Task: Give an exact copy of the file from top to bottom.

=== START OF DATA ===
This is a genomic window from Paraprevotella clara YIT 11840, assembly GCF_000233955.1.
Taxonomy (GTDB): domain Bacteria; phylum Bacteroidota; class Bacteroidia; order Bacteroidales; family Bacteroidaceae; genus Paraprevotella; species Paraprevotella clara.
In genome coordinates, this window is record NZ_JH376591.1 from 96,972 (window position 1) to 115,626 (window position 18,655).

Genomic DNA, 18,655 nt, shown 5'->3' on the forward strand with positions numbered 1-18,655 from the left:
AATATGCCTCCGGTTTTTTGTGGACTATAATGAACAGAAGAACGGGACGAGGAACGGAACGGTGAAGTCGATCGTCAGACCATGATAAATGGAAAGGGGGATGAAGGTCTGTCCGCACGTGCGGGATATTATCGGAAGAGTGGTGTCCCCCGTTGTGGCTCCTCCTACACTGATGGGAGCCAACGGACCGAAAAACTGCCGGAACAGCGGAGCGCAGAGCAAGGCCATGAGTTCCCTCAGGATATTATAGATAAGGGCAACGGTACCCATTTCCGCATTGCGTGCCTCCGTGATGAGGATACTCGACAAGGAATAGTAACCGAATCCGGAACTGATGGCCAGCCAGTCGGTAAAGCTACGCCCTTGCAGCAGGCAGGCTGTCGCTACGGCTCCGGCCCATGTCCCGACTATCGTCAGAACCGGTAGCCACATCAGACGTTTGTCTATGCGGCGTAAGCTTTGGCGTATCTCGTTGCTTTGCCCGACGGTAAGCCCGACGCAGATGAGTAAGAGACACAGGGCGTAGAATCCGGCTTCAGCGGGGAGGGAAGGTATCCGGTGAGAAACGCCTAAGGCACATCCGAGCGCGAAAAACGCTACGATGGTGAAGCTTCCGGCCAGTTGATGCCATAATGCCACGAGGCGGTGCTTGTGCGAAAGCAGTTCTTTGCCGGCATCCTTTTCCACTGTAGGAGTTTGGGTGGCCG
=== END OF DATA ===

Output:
This is a genomic window from Paraprevotella clara YIT 11840, assembly GCF_000233955.1.
Taxonomy (GTDB): domain Bacteria; phylum Bacteroidota; class Bacteroidia; order Bacteroidales; family Bacteroidaceae; genus Paraprevotella; species Paraprevotella clara.
In genome coordinates, this window is record NZ_JH376591.1 from 96,972 (window position 1) to 115,626 (window position 18,655).

Genomic DNA, 18,655 nt, shown 5'->3' on the forward strand with positions numbered 1-18,655 from the left:
AATATGCCTCCGGTTTTTTGTGGACTATAATGAACAGAAGAACGGGACGAGGAACGGAACGGTGAAGTCGATCGTCAGACCATGATAAATGGAAAGGGGGATGAAGGTCTGTCCGCACGTGCGGGATATTATCGGAAGAGTGGTGTCCCCCGTTGTGGCTCCTCCTACACTGATGGGAGCCAACGGACCGAAAAACTGCCGGAACAGCGGAGCGCAGAGCAAGGCCATGAGTTCCCTCAGGATATTATAGATAAGGGCAACGGTACCCATTTCCGCATTGCGTGCCTCCGTGATGAGGATACTCGACAAGGAATAGTAACCGAATCCGGAACTGATGGCCAGCCAGTCGGTAAAGCTACGCCCTTGCAGCAGGCAGGCTGTCGCTACGGCTCCGGCCCATGTCCCGACTATCGTCAGAACCGGTAGCCACATCAGACGTTTGTCTATGCGGCGTAAGCTTTGGCGTATCTCGTTGCTTTGCCCGACGGTAAGCCCGACGCAGATGAGTAAGAGACACAGGGCGTAGAATCCGGCTTCAGCGGGGAGGGAAGGTATCCGGTGAGAAACGCCTAAGGCACATCCGAGCGCGAAAAACGCTACGATGGTGAAGCTTCCGGCCAGTTGATGCCATAATGCCACGAGGCGGTGCTTGTGCGAAAGCAGTTCTTTGCCGGCATCCTTTTCCACTGTAGGAGTTTGGGTGGCCG